As I’ve mentioned in previous posts, writing workshop was a main staple of our curriculum, not to mention one of my very favorite things to teach. I followed the Lucy Calkins units of study, but no matter what your program, you can easily structure your writing workshop (WW) in a fun and engaging way. I’m going to go over how I set up my writing workshop and what it looked like each day.
I had an area of the classroom that was for the writing cubbies. I had a whole “Little Red Riding Hood” underlying theme to my writing workshop, so we often referred to this area as the “writing woods”. The cubbies were made out of a sturdy oak that really stood up to first graders. I had always envisioned tucking the cubbies away in the corner and surrounding them with paper trees that the art teacher would help me make. I never got around to doing that, but how fun would that be??? Anyway, the writing woods was where our “little red writing folders” lived.
The little red writing folder was a sturdy plastic folder that held all of their work for each unit of study. There were two pockets inside the folder – one for unfinished work and one for finished work.
On the first day of school, students begin writers workshop by writing a story or drawing pictures about their summer. They immediately go into their folders after that first day. Throughout the first few weeks of school, I am going through the routines of writing workshop per Lucy Calkins and we are creating lists and anchor charts about our writers workshop. One of those lists that we constantly add to is titled: What to do when I think I’m finished and includes things like, “Go back and reread”, “check for punctuation”, “does it make sense”, etc. Once the students are used to seeing these lists, then I staple them on the inside of the little red writing folders to give students a quick reference point.
We would start the writing workshop with a mini-lesson in our whole group. Usually I would read a story, using an author to model good writing techniques and behaviors. Sometimes we would do shared writing where the students would assist me as I worked on a large piece of paper and other times I would just write my own story, modeling out loud to the students how I think and act as a writer. Writing workshop was typically first thing in the morning or first thing after lunch, so students were eager and ready to begin.
After the mini-lesson, students would move to their desks to do independent work. Writing workshop was always a silent work time to allow others to think and concentrate on their stories. We would occasionally dim the lights (but still keep it bright enough to see) and put on some soft music in the background. Then I would circulate and conference with students one-on-one. I would use the individual conferencing sheets in my Teacher Anchor to help me do this. I would keep blank copies of the sheets on my clipboard and take notes as I met with each individual.
When the individual work time was over, we would come back to the circle and share as a whole group or they would partner up to peer share (We usually only peer shared once a week and only after I had done extensive mini-lessons on how to partner up, what to look for, and ways to help). During the share time, I was also continuing to take notes on my conferencing forms. After the workshop was over, I would hole punch all of my individual forms and put them in the students individual section of my Teacher Anchor.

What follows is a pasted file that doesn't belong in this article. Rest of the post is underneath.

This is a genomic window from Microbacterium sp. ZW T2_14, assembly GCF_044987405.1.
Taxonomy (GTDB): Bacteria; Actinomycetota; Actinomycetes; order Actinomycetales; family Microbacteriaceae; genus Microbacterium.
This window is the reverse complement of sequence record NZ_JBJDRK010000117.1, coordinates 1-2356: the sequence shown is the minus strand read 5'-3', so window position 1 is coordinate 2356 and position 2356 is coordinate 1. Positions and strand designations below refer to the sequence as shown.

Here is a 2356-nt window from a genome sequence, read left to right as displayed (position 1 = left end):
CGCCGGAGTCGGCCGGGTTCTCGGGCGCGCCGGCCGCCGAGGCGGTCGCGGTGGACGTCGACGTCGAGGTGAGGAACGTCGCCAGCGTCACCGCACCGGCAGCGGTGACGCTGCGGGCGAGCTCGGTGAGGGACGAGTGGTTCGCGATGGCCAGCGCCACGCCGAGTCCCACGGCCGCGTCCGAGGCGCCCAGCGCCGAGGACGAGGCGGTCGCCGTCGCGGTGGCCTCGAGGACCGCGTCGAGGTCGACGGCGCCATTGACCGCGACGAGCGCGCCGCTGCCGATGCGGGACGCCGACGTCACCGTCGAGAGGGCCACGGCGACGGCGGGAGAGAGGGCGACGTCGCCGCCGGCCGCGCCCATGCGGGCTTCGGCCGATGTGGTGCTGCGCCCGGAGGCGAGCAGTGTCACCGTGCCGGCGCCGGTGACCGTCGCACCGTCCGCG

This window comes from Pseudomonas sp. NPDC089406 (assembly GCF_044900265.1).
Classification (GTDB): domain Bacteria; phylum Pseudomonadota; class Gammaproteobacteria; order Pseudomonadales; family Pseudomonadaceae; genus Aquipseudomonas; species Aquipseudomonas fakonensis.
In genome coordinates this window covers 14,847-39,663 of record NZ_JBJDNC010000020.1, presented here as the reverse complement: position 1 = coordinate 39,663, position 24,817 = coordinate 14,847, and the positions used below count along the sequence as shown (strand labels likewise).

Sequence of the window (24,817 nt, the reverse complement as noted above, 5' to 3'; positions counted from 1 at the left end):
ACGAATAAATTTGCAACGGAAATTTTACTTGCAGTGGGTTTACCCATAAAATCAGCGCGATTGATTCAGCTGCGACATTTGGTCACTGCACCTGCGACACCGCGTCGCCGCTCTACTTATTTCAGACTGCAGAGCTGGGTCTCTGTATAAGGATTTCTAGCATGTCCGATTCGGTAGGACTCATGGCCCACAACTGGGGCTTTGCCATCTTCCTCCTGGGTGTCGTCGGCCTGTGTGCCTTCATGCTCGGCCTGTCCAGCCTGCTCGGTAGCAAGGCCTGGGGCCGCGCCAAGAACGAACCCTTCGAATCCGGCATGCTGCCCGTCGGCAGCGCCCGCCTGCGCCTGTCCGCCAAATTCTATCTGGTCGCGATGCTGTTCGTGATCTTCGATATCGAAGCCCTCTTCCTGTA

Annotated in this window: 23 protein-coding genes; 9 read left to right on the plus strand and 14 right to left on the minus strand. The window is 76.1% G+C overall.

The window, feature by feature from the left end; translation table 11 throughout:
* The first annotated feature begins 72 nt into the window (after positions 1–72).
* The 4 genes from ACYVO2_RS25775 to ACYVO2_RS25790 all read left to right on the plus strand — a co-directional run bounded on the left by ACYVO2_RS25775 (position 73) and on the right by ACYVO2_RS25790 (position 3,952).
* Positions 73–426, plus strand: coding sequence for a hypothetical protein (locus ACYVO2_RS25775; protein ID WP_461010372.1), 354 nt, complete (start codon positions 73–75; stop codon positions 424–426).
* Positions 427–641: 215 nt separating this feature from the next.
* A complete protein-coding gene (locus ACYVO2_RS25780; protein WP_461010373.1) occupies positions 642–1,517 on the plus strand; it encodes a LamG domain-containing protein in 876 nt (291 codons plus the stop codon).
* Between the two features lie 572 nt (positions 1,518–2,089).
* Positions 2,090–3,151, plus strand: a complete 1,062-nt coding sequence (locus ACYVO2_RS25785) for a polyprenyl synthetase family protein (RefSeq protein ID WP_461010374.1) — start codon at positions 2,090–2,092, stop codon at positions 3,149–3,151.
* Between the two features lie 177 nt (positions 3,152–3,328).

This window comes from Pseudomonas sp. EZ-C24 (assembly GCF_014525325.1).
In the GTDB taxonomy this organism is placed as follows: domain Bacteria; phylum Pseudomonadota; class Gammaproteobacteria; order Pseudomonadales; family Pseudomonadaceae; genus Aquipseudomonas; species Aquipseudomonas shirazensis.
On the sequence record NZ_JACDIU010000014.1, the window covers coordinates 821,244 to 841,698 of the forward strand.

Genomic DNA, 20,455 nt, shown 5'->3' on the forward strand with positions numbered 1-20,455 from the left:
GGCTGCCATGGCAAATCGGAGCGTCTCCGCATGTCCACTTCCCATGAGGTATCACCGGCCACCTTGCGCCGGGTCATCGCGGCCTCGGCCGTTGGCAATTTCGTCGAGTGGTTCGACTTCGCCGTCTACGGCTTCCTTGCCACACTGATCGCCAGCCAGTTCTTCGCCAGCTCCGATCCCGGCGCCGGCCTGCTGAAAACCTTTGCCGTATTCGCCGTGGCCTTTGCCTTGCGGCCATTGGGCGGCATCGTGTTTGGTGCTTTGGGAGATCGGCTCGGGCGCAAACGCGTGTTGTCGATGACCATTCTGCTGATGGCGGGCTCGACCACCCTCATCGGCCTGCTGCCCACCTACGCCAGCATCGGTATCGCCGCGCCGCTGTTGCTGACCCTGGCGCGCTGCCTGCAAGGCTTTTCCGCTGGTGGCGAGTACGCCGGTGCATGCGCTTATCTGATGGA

At the end of each unit (usually about every 4 weeks), once we had published a story, celebrated and/or danced on our desks (which we only did once or twice a year so it didn’t lose it’s novelty), I would collect all of the students writing pieces from their folders and put them in my big gray filing cabinet in a file folder with their name on it. We called this the “Big Bad Filing Cabinet” because it was gray and went with our Red Riding Hood theme. I would file their work chronologically, always putting the most recent writing behind the others. This was because on the very last day of school, I would present the students with their entire file folder of work from the whole year. The look on their faces as they compare their last piece of writing with the one they did on the first day of school is my most favorite memory from the entire year! The room fills with “oohs and aahs” and lots of laughter when they look back through their writing. And it changes SO much!
Lil Red Writing Folders // NOW AVAILABLE
I am so excited to announce that the C. Jayne Teach shop is now carrying Little Red Writing folders!!!
Each folder is made out of thick, durable plastic and has the words “Little Red Writing Folder” written on the front. Also there is a convenient space for their names on the front as well. Inside the folder are two pockets, but that’s not the best part. The best part are the checklists that are pre-printed on the inside! So your students can refer to them throughout the year!
These are sold in sets of 22 or can be purchased individually. We accept Purchase Orders and school wide orders so you can use your room account to pay for them. You can also list these on your school supply lists and have your school parents purchase them individually right here.
They are currently available for pre-order and will begin shipping in September. Yahoo!!!
How can you not have a successful year full of writing when you have your very own little red writing folders to accompany you on the journey? Yay!